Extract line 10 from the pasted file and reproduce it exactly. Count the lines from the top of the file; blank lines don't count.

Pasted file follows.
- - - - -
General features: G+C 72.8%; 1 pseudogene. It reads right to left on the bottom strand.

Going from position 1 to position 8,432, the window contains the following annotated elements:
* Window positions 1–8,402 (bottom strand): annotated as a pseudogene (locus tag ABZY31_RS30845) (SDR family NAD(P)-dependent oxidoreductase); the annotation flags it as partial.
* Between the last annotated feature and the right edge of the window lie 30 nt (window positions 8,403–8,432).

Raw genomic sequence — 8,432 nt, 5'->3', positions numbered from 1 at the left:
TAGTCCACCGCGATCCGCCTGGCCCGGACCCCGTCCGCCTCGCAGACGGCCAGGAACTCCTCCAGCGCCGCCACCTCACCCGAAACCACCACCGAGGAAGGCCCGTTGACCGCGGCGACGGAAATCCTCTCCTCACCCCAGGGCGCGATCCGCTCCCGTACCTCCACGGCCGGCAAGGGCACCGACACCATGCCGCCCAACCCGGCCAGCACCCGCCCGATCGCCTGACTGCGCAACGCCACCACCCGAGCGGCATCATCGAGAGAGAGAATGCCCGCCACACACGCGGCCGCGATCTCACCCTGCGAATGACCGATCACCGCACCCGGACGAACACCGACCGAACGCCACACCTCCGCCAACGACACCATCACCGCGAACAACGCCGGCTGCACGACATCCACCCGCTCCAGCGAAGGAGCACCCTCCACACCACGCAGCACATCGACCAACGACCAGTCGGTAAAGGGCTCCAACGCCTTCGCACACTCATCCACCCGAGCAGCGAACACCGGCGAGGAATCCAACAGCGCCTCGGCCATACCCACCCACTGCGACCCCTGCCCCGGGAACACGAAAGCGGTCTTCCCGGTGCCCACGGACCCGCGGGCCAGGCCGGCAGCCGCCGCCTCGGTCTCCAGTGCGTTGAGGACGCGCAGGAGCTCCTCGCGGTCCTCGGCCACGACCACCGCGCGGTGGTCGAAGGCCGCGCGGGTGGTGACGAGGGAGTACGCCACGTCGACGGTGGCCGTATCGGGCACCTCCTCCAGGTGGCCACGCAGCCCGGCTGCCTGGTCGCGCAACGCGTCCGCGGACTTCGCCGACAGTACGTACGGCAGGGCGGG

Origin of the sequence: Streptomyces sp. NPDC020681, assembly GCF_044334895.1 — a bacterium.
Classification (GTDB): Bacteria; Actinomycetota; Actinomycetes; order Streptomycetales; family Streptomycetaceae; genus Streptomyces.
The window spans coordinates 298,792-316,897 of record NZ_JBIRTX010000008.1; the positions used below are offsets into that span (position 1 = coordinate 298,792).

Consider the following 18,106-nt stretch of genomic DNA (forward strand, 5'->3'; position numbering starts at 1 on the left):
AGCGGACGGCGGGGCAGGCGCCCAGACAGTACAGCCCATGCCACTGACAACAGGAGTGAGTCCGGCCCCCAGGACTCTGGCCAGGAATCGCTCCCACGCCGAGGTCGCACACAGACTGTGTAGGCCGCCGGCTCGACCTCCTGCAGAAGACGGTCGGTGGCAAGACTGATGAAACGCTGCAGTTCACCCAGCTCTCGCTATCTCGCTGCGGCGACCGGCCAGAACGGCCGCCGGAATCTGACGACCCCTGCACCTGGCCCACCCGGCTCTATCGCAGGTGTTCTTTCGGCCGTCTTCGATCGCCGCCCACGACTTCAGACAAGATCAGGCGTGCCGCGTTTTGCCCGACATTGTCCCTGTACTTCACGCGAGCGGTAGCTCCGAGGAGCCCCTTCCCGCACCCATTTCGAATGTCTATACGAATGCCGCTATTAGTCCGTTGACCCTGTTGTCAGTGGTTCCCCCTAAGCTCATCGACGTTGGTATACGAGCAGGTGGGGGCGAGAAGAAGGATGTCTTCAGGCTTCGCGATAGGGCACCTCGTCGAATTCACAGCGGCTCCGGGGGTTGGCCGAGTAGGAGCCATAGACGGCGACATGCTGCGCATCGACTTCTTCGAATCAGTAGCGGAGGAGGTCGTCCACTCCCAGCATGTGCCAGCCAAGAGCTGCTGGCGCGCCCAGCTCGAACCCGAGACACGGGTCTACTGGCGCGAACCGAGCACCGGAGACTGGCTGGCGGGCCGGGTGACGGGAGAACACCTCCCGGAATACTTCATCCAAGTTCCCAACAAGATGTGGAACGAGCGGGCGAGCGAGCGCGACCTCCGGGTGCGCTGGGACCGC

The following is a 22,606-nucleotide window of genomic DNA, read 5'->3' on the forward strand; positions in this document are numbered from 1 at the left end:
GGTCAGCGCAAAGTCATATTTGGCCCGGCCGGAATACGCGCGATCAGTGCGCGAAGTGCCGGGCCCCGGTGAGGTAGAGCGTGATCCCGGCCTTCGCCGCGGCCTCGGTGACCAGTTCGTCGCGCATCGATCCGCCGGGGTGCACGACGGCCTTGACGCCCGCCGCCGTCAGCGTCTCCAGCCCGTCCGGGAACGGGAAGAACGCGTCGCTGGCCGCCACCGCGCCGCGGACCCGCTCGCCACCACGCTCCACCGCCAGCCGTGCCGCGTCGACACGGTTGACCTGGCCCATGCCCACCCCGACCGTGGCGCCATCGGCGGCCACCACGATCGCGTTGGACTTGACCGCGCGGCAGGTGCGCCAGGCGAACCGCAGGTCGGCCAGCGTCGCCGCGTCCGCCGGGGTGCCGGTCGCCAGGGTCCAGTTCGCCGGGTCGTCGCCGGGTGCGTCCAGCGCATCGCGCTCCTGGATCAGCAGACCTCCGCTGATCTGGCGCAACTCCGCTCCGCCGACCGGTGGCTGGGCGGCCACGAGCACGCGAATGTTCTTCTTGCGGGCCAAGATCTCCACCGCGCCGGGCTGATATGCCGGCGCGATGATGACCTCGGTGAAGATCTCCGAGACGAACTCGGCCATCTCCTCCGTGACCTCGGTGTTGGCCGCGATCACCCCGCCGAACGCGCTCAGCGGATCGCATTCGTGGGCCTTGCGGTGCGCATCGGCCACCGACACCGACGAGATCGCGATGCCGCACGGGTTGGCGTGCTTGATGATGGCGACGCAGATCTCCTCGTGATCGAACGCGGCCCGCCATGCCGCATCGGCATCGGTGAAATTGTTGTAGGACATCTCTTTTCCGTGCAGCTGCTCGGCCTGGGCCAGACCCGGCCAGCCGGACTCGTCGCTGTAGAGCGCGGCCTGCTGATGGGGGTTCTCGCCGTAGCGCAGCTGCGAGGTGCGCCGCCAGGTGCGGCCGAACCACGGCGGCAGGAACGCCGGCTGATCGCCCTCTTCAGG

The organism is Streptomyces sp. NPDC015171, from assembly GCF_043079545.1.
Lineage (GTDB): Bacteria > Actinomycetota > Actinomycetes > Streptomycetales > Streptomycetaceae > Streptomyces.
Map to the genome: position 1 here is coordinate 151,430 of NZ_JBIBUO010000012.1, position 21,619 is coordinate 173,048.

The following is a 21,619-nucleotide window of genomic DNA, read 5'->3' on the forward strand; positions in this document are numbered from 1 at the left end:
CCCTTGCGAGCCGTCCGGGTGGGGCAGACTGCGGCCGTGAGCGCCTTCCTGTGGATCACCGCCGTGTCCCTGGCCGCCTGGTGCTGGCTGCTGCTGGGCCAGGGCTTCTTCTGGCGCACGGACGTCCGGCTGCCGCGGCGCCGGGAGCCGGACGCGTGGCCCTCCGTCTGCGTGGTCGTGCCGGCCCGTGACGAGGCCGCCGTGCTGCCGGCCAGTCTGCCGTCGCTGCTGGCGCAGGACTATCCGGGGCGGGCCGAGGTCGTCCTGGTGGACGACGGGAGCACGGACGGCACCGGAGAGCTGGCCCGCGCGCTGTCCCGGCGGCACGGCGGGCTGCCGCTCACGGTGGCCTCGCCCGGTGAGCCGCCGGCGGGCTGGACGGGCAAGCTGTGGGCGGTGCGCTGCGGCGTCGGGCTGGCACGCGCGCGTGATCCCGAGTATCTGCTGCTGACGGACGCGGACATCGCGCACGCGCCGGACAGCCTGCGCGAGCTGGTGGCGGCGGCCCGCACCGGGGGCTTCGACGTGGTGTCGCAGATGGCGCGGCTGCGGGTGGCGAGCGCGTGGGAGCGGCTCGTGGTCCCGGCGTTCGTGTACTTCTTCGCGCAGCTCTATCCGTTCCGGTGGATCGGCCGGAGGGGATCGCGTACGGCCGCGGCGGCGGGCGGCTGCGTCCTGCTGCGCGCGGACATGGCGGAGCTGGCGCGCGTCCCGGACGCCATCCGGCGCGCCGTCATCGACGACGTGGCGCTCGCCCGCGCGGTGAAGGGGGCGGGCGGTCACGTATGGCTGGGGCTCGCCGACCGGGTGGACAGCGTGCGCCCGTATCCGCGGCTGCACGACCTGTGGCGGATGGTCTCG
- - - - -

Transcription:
Consider the following 18,106-nt stretch of genomic DNA (forward strand, 5'->3'; position numbering starts at 1 on the left):